Higher order taxa:
Bacteria; Proteobacteria; Alphaproteobacteria; Rhizobiales; Bradyrhizobiaceae
Rhodopseudomonas cryptolactis, R. faecalis, R. julia, R. palustris, R. rhenobacensis, R. sp.
Description and Significance
Rhodopseudomonas bacteria are purple nonsulfur phototrophic organisms that can be found many types of marine environments and soils. It converts sunlight into energy and converts atmospheric carbon dioxide into biomass. R. palustris has the potential to be very useful because it can degrade and recycle several different aromatic compounds that make up lignin, the "main constituent of wood and the second most abundant polymer on earth" (DOE). Thus, this bacteria and those like it may be useful in removing these types of waste from the environment. In addition, R. palustris converts N2 into NH4 and H2, which can be used as a biofuel.
Rhodopseudomonas palustris, whose genome has been sequenced by the DOE Joint Genome Institute, has a certain genetic system that allows genes to be moved in and out of the bacterium easily. This allows researchers to target certain genes for mutagenesis and "rapidly apply information gained from genome sequencing to the developing area of functional genomics" (DOE). The genome, which is 5.46 Mb in length and is comprised of 4,836 predicted genes (its plasmid being 8,427 bp), encodes for proteins involved in a versatile and flexible metabolism as well as a cellular differentiation and a budding reproduction. It is similar to the genome of Bradyrhizobium japonicum including many homologous genes, such as terminal oxidase genes.
Cell Structure and Metabolism
Rhodopseudomonas bacteria have a photosynthetic reaction center containing bacteriochlorophyll b that was first found in 1963 and classified 3 years later and have a range of metabolic processes (Lang and Oesterhelt 1989). R. viridis is an anaerobic, photosynthetic bacterium that has microaerophilic growth capacity. It is one of the most metabolically versatile bacteria known with the ability to convert carbon dioxide gas into cell mass and nitrogen gas into ammonia and hydrogen gas. R. palustris has an interesting reproduction through budding and asymmetric cell division: one daughter cell is a motile swarmer cell and the other is a stalked nonmotile cell. Another major developmental process of R. palustris is the differentiation of "an elaborate system of intracytoplasmic membrane vesicles when cells run out of oxygen and are placed in light" (DOE). These intracytoplasmic membranes, which are named thylakoids, contain the photosynthetic reaction centers and occur only in anaerobic conditions. The thylakoids are integral membrane protein-reaction center complexes that catalyze light-induced electron transport through the photosynthetic membrane. (Lang and Oesterhelt 1989) They also house photosynthetic pigments and associated proteins (DOE). Also during anaerobic conditions, R. palustris increases its biomass by absorbing carbon dioxide and "degrading organic compounds including such toxic compounds as 3-chlorobenzoateto cellular building blocks" (DOE). When oxygen is available, the bacterium degrades several types of carbon-containing compounds like sugars, lignin, monomers, and methanol through respiration (DOE).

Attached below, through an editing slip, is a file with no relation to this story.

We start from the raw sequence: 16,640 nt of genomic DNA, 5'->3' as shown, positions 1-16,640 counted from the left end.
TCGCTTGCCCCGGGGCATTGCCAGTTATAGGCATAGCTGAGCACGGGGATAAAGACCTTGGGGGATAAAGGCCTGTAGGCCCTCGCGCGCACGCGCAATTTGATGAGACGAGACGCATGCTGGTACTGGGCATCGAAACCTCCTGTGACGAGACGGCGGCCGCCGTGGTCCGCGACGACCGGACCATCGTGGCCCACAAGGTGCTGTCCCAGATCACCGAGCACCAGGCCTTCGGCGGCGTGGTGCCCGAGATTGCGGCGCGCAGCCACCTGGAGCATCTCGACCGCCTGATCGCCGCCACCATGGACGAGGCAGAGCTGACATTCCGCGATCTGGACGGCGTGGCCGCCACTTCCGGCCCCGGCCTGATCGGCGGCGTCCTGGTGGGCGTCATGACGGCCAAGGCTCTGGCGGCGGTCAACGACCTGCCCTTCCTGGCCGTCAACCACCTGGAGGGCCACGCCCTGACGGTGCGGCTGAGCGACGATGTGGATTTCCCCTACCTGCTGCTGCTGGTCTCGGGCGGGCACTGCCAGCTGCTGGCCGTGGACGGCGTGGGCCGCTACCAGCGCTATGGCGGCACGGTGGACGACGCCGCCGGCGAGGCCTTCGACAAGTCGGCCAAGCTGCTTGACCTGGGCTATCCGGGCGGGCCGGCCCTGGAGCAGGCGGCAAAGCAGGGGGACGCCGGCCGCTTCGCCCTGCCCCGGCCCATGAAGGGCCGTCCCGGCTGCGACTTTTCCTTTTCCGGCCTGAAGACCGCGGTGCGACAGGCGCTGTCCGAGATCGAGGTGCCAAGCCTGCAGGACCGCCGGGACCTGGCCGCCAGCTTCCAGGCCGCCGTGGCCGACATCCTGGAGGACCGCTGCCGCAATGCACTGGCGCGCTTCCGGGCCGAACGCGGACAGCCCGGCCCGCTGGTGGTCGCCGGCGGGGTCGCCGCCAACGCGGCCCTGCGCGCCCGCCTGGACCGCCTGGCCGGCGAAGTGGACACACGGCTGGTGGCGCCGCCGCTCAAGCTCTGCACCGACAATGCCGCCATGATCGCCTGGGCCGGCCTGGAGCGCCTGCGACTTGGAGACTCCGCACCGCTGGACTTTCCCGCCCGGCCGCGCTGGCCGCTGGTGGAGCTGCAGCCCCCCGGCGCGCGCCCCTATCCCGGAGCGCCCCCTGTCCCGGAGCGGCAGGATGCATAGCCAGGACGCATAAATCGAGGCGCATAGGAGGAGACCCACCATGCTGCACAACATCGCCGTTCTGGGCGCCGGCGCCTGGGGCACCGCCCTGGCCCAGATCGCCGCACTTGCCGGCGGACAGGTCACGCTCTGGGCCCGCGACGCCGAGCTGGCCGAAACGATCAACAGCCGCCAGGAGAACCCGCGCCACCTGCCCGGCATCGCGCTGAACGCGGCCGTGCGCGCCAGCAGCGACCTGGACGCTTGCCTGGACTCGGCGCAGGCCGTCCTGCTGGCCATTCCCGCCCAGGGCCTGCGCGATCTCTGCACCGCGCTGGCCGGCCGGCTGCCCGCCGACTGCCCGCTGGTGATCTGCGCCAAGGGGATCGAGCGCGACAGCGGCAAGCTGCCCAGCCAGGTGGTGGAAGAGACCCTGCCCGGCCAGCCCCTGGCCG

Studies have shown that Rhodopseudomonas viridis grows well at 30°C in light under at a 13 hour generation and under microaerophilic growth conditions in the dark at a 24 hour generation time. In addition, the bacterium did not grow anaerobically in the darkness or aerobically in the light. The bacterium was able to use dimethyl sulfoxide, potassium nitrate, or sodium nitrite as a terminal electron acceptor instead of oxygen. (Lang and Oesterhelt 1989) In general, this bacterium can be found in many different soils and marine environments.
Bioenergy and Waste Recycling
Rhodopseudomonas palustris, along with Rhodospirillum rubrum and Rhodospirillum photometricum, grow phototrophically on several two- and three-carbon halocarboxylic acids in the presence of CO2 through reductive dehalogenation and assimilation of the resulting acid. This ability to utilize halocarboxylic acids suggests that they might be able to assist in the removal of these environmental pollutants from illuminated anaerobic habitats like lakes, waste lagoons, sediments of ditches and ponds, mud, and moist soil (McGrath and Harfoot 1997). This bacterium also has the ability to convert N2 into NH4 and H2, which can be used as a biofuel.
Lang, Fridl S. and Dieter Oesterhelt. 1989. "Microaerophilic growth and induction of the photosynthetic reaction center in Rhodopseudomonas viridis." Journal of Bacteriology, vol. 171, no. 5. American Society for Microbiology. (2327-2834)
McGrath, Jason E. and Chris G. Harfoot. 1997. "Reductive dehalogenation of halocarboxylic acids by the phototrophic genera Rhodospirillum and Rhodopseudomonas." Applied and Environmental Microbiology, vol. 63, no. 8. American Society for Microbiology. (3333-3335)
Oda, Yasuhiro, Bastiaan Star, Louis A. Huisman, Jan C. Gottschal, and Larry J. Forney. 2003. "Biogeography of the purple nonsulfur bacterium Rhodopseudomonas." Applied and Environmental Microbiology, vol. 69, no. 9. American Society for Microbiology. (5186-5191)